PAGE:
How To Keep Sickness At Bay This Winter

Catching cold doesn’t have to be inevitable
How To Keep Sickness At Bay This Winter

Getting through a Canadian winter without catching at least one bug along the way probably seems like a pipe dream. Bitterly cold winds, wet boots, and public transit and offices full of other people’s germs are all against you—but that just means you have to do a little extra to take care of yourself. A little diligence can actually go a long way towards making sure you stay healthy during the coldest months of the year. Here’s a few things you can do to ensure you’re saving those valuable sick days for warmer weather when you can use them for a much-needed mental health day instead.

Quality zzz’s
One of the good things about sub-zero temperatures and lack of sunlight hours in the winter is you just don’t want to go out as much. That means more time at home watching Netflix and going to bed at a decent hour. Regularly not getting enough sleep can take a toll on your immune system so when you are inevitably exposed to germs, it’s a lot more likely one of them will take hold and leave you incapacitated for days on end. To make sure you’re getting at least seven hours a night, try spending an hour before bed away from all screens, using a diffuser with lavender essential oil and preparing for the next morning before you hit to sack so you don’t have to drag yourself out of bed in the morning any earlier than necessary.

Eat right and keep moving
When it’s cold out, it can be tempting to skip your workouts and eat nothing but hot comfort food in your sweatpants. Unfortunately, letting your healthy habits go too much will negatively impact your immune system, not to mention none of your clothes will fit come spring time. It’s understandable if you aren’t as active in the winter (let’s face it, running on the treadmill just isn’t the same as running outside), but you should still make it a point to get moving on a regular basis and of course, eat your fill of nutritious foods. Soups and stews can be both comforting and healthy, so if you’re going to be home a lot more, why not try out some new recipes?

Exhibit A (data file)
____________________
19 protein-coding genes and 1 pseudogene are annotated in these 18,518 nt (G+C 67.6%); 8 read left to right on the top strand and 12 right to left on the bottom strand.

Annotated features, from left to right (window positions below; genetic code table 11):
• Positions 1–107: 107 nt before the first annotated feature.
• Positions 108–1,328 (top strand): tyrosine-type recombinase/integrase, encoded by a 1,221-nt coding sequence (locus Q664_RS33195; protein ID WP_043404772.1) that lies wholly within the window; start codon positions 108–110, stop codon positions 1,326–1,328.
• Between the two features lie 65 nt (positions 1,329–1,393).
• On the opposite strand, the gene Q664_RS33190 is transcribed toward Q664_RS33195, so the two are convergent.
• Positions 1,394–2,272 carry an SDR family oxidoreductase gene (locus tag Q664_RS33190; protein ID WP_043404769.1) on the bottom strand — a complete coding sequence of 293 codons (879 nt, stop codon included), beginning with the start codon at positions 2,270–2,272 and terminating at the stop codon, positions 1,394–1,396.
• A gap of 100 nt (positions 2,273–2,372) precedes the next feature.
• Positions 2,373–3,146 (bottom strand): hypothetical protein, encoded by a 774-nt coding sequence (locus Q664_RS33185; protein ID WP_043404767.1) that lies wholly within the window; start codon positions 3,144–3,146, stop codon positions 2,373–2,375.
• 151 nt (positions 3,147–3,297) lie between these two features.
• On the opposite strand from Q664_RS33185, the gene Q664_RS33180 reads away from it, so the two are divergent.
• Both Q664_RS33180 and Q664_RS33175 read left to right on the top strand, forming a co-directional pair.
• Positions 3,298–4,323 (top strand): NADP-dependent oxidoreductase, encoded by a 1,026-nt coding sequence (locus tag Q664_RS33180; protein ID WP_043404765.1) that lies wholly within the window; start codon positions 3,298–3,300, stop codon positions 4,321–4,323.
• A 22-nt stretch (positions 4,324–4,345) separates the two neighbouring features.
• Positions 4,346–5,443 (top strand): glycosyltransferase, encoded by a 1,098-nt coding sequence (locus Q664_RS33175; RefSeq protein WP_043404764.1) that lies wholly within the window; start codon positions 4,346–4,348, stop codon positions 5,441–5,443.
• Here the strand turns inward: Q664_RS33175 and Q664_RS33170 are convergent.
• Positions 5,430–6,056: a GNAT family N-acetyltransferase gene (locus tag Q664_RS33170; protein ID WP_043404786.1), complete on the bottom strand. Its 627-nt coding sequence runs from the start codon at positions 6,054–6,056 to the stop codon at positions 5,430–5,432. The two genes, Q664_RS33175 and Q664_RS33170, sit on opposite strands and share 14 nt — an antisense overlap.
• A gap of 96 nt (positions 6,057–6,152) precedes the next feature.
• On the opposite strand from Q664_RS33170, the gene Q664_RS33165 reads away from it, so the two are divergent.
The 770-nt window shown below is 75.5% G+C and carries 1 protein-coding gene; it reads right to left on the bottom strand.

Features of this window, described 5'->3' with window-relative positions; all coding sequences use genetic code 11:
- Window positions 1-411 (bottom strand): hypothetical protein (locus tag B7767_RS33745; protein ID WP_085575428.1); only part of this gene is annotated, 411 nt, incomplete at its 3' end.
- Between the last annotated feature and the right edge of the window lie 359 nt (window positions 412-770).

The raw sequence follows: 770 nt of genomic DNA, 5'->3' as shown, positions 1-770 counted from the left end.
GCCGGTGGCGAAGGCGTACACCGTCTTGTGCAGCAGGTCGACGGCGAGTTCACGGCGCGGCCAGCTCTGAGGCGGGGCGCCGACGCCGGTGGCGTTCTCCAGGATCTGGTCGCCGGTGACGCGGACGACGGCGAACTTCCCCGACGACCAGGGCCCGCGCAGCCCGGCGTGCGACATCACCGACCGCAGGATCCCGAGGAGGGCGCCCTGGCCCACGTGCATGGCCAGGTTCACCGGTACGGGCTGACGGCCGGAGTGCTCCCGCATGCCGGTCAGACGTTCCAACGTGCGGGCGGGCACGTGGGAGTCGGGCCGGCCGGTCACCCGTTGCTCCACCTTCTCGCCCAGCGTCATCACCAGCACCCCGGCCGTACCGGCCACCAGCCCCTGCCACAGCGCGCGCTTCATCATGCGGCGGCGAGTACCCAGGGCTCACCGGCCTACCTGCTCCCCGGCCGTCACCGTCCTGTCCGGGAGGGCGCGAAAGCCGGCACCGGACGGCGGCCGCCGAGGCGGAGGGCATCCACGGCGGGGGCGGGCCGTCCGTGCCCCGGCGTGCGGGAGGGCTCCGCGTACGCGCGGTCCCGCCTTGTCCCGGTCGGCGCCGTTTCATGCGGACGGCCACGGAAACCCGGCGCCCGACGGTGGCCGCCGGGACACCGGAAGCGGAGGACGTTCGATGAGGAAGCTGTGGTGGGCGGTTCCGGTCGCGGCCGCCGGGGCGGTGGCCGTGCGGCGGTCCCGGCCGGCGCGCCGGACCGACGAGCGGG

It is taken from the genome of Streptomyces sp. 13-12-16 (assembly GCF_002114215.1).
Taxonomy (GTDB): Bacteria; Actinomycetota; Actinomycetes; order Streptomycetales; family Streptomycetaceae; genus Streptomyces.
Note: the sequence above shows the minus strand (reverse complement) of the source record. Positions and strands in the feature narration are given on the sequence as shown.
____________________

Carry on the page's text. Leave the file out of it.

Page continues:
Stay one step ahead of germs
Getting the flu shot is a no-brainer, but seeing as it can’t possibly cover every germ out there, you don’t exactly have nothing to worry about after you’ve been vaccinated. A cold bug might not be as debilitating as the flu, but it’s still unpleasant. There are a lot of people out there still going to the gym, taking public transit and going into work when they have a minor cold—but if you catch that cold, it might not be as minor for you. To protect yourself, wash your hands often and carry around hand sanitizer. That’s right—be one of those people that pulls out the mini Purell bottle in public. Anyone who judges you can enjoy their sore throat and clogged sinuses while you continue to live your life—germ-free.

Stay away from sick people
Obviously, right? Yeah, easier said than done when your significant other, favourite barista and supervisor at work all seem to have the sniffles. In addition to constant sanitizing, sleep on the couch when your significant other is sick. It might not be as comfortable, but you’ll be doing both them and yourself a favour by giving them some space to blow their nose and cough up all that phlegm without worrying about waking you up. They’ll get more rest and recover faster, and you’ll be less likely to spend the following week fighting the same illness.

Give your mind a break too
Stress has a way of affecting you in physical ways after awhile. If you don’t let go of negativity and tension and just let yourself relax sometimes, your body will get worn down and you’ll be a lot more susceptible to bugs. To wind down, do whatever it is that helps you unplug from work and all your responsibilities. Read a good book, go for a hike, meditate—anything to shut your mind off for a bit. Spend some time recharging so when it’s time to work hard, you have all the energy and focus you need to get the job done.

Tags: catching a cold, illness, winter cold

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